t has taken me a long time to even attempt to write this down and it’s an effort to condense my thoughts and feelings into something coherent. I’m hoping that putting pen to paper may alleviate some of my anxieties. It all started when I was about nine and your friend from work started helping Dad out with DIY projects and accompanying us on weekend wine runs to France and family holidays.
To begin with, it all seemed quite innocent. Dad needed a hand with things and your friend supplied his services in exchange for cups of coffee and evening meals. Early on, I remember you mentioned that you thought your work friend fancied you and as an easily embarrassed child I just giggled and ran off.
Since then, every Christmas and birthday, he has lavished you with gifts. You’re always happy to accept then, making excuses such as, “If he wants to waste his money on me, that’s fine.”
I can understand your attraction to him. You’ve always been desperate for attention and control.
Meanwhile, Dad is calm and reserved but resolute in his views. When you met somebody so eager to impress you, agree with you and take you for expensive meals while Dad was working the late shift, you couldn’t possibly resist.
You have no idea that I’ve seen the messages, lingering hugs and longing glances. I think the instance where you and I went away for my 12th birthday tops it off, though. I imagine it has slipped your memory but it’s firmly planted in mine. Your phone rang while we were in the hotel and I heard the voice at the other end say, “I’m just calling to say that I love you and I miss you” – except the voice wasn’t Dad’s.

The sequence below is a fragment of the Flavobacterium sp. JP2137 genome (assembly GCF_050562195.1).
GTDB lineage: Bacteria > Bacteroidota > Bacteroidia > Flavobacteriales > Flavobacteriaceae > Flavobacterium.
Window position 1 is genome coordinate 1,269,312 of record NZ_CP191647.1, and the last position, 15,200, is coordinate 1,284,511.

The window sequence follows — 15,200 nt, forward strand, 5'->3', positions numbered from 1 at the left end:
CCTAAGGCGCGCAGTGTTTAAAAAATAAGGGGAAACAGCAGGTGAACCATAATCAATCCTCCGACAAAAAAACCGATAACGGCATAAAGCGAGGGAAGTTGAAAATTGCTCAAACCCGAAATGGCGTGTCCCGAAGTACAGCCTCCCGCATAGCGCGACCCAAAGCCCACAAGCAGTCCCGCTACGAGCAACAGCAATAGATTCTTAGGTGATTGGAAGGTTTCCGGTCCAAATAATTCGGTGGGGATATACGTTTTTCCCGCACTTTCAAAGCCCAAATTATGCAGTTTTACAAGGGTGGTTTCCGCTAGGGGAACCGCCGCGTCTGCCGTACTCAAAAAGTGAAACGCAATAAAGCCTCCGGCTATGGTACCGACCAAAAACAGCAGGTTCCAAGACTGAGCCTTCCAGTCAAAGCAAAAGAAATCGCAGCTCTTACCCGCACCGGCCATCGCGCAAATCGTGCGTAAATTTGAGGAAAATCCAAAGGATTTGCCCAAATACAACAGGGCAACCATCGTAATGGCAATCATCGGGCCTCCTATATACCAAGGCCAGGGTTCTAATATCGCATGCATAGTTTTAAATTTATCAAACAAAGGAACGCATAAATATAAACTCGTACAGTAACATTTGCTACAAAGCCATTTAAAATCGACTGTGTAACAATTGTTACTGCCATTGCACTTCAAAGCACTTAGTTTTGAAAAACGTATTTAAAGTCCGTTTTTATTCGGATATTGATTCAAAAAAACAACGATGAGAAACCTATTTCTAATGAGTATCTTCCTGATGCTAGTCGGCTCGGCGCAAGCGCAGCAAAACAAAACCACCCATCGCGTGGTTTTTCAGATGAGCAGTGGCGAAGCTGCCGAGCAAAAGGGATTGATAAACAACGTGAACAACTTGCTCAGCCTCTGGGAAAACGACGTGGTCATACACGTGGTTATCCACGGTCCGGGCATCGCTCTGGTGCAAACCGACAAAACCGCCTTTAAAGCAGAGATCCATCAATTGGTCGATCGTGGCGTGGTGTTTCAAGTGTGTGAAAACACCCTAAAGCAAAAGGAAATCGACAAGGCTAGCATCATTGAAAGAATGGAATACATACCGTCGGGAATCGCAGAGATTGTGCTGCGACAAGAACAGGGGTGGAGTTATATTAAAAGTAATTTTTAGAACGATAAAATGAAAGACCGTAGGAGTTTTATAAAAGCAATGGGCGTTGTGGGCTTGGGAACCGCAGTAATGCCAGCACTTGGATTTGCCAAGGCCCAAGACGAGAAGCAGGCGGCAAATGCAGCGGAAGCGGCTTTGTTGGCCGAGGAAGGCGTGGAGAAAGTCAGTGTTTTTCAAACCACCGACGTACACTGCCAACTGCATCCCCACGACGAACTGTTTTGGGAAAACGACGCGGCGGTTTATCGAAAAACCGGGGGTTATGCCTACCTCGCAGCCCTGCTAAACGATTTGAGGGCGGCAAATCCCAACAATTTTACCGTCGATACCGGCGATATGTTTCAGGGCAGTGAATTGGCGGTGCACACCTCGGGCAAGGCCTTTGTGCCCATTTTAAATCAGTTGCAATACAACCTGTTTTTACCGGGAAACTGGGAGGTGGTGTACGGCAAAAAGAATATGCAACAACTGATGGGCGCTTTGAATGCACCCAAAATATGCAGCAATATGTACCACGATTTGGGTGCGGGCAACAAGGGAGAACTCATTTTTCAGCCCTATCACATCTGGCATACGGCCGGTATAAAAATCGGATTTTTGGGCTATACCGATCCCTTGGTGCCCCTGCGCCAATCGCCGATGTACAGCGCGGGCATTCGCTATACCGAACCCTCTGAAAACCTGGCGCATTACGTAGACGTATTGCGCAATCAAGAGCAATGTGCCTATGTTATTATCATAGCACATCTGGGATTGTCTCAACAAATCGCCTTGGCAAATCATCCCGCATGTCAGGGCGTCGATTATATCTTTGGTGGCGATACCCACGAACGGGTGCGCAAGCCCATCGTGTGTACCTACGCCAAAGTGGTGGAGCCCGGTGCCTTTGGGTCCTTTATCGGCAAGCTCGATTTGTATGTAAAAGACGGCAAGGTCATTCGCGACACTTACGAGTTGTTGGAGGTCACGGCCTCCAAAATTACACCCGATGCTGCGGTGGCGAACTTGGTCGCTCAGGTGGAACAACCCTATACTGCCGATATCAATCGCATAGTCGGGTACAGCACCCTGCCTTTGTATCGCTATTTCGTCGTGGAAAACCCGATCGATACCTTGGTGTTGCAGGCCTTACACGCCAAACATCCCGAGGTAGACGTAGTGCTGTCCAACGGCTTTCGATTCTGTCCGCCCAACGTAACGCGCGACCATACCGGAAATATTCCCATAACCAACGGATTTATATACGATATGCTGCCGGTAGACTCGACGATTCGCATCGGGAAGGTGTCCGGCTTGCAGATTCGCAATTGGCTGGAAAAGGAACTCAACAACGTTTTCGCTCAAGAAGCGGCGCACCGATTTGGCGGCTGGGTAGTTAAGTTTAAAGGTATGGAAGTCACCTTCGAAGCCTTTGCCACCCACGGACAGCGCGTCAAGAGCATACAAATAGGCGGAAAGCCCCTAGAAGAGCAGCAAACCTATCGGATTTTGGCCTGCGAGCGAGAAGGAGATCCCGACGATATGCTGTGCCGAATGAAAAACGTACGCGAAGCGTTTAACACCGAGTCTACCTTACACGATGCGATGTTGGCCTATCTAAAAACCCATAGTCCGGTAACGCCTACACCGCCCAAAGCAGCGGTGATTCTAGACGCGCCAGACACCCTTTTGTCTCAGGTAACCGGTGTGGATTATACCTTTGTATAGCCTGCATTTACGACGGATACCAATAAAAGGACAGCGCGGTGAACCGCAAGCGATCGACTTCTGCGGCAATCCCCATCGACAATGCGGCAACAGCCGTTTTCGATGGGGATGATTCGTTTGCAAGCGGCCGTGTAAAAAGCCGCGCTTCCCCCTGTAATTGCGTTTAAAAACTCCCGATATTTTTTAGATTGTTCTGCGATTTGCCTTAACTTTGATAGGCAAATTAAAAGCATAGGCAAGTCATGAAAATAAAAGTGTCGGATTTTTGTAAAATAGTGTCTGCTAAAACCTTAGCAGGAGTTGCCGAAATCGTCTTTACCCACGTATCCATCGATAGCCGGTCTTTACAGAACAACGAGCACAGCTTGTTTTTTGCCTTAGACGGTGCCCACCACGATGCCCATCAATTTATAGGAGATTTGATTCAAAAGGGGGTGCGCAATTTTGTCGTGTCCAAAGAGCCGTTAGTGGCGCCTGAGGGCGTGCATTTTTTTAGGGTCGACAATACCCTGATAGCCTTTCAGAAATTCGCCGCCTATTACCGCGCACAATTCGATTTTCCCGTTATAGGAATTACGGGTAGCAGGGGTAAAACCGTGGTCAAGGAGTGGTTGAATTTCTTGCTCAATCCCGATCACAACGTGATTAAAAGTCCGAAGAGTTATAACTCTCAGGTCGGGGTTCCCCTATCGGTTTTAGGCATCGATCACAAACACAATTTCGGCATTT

Over the years, I’ve confronted you about the situation in my head on countless occasions. I’m not sure whether Dad knows. I’m sure he has suspicions but has chosen to ignore them in the hope of leading a quiet life in his later years.
I remember when Dad was in hospital, you said, “X thinks he could replace Dad if anything happens to him.” That will never happen. If Dad leaves us before you, I’ll be ready to cut all ties. I have to remind myself that I’d lose contact with Dad if I said anything now and I’m not sure how he’d cope with the commotion at his age.
I’m still trying to come to terms with the way that you continue to deceive your family and friends. You think that everyone is oblivious to your secret: that you have been having an affair for almost 15 years with a man whom everyone mocks for his lack of personality, gormlessness and general ignorance. It’s surprising, too, given that you left your first husband because of his infidelity.
Perhaps the hardest thing to bear is knowing that you are unaware of the damage that you have already caused. Our relationship is built on lies and you don’t realise that I figured that out a long time ago. Your behaviour has left deep wounds that will never heal. You often accuse me of lacking feelings but how could I ever share my thoughts and desires with anyone when the one person a daughter should be able to trust and count on for honesty and advice is all but a distant memory, and has been since your friend entered our lives all those years ago?
Your “darling daughter”
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